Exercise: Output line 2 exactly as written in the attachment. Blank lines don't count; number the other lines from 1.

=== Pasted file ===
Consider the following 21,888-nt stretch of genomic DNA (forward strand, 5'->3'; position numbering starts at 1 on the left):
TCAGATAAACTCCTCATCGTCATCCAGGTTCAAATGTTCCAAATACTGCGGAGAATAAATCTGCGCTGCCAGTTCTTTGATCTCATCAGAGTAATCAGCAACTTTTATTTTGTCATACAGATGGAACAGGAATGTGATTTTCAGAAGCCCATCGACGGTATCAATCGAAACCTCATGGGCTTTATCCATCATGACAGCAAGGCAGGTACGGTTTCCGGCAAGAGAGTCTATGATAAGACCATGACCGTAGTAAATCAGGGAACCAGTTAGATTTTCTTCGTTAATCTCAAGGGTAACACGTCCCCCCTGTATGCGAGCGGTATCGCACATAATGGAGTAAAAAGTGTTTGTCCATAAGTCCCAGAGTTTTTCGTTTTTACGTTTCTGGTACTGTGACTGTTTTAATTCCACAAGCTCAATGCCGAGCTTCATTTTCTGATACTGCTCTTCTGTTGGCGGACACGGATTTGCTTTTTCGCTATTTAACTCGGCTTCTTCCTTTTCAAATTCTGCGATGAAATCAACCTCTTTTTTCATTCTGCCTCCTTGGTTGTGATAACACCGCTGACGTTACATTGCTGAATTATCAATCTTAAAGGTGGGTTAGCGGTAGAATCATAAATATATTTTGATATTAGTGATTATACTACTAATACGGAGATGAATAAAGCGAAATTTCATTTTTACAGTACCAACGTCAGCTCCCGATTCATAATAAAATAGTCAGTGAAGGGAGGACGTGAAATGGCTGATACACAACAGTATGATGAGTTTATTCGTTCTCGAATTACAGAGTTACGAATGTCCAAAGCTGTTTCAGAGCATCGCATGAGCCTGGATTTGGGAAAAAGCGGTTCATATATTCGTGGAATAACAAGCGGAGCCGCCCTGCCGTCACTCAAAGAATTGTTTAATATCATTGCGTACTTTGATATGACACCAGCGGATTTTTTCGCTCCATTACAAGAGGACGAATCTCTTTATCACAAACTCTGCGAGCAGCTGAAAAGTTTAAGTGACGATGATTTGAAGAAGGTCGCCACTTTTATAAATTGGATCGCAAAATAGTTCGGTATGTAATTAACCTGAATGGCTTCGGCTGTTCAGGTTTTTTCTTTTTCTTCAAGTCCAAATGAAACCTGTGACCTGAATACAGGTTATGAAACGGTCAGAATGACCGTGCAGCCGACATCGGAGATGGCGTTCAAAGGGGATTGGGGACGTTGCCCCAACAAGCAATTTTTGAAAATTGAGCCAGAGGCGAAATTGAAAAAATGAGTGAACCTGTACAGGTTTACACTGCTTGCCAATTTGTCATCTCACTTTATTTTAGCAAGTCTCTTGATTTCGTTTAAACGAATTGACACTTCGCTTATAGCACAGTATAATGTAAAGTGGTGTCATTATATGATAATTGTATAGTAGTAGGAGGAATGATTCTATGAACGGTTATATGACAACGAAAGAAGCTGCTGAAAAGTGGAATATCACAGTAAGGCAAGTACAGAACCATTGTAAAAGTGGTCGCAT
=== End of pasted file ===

TCAGATAAACTCCTCATCGTCATCCAGGTTCAAATGTTCCAAATACTGCGGAGAATAAATCTGCGCTGCCAGTTCTTTGATCTCATCAGAGTAATCAGCAACTTTTATTTTGTCATACAGATGGAACAGGAATGTGATTTTCAGAAGCCCATCGACGGTATCAATCGAAACCTCATGGGCTTTATCCATCATGACAGCAAGGCAGGTACGGTTTCCGGCAAGAGAGTCTATGATAAGACCATGACCGTAGTAAATCAGGGAACCAGTTAGATTTTCTTCGTTAATCTCAAGGGTAACACGTCCCCCCTGTATGCGAGCGGTATCGCACATAATGGAGTAAAAAGTGTTTGTCCATAAGTCCCAGAGTTTTTCGTTTTTACGTTTCTGGTACTGTGACTGTTTTAATTCCACAAGCTCAATGCCGAGCTTCATTTTCTGATACTGCTCTTCTGTTGGCGGACACGGATTTGCTTTTTCGCTATTTAACTCGGCTTCTTCCTTTTCAAATTCTGCGATGAAATCAACCTCTTTTTTCATTCTGCCTCCTTGGTTGTGATAACACCGCTGACGTTACATTGCTGAATTATCAATCTTAAAGGTGGGTTAGCGGTAGAATCATAAATATATTTTGATATTAGTGATTATACTACTAATACGGAGATGAATAAAGCGAAATTTCATTTTTACAGTACCAACGTCAGCTCCCGATTCATAATAAAATAGTCAGTGAAGGGAGGACGTGAAATGGCTGATACACAACAGTATGATGAGTTTATTCGTTCTCGAATTACAGAGTTACGAATGTCCAAAGCTGTTTCAGAGCATCGCATGAGCCTGGATTTGGGAAAAAGCGGTTCATATATTCGTGGAATAACAAGCGGAGCCGCCCTGCCGTCACTCAAAGAATTGTTTAATATCATTGCGTACTTTGATATGACACCAGCGGATTTTTTCGCTCCATTACAAGAGGACGAATCTCTTTATCACAAACTCTGCGAGCAGCTGAAAAGTTTAAGTGACGATGATTTGAAGAAGGTCGCCACTTTTATAAATTGGATCGCAAAATAGTTCGGTATGTAATTAACCTGAATGGCTTCGGCTGTTCAGGTTTTTTCTTTTTCTTCAAGTCCAAATGAAACCTGTGACCTGAATACAGGTTATGAAACGGTCAGAATGACCGTGCAGCCGACATCGGAGATGGCGTTCAAAGGGGATTGGGGACGTTGCCCCAACAAGCAATTTTTGAAAATTGAGCCAGAGGCGAAATTGAAAAAATGAGTGAACCTGTACAGGTTTACACTGCTTGCCAATTTGTCATCTCACTTTATTTTAGCAAGTCTCTTGATTTCGTTTAAACGAATTGACACTTCGCTTATAGCACAGTATAATGTAAAGTGGTGTCATTATATGATAATTGTATAGTAGTAGGAGGAATGATTCTATGAACGGTTATATGACAACGAAAGAAGCTGCTGAAAAGTGGAATATCACAGTAAGGCAAGTACAGAACCATTGTAAAAGTGGTCGCAT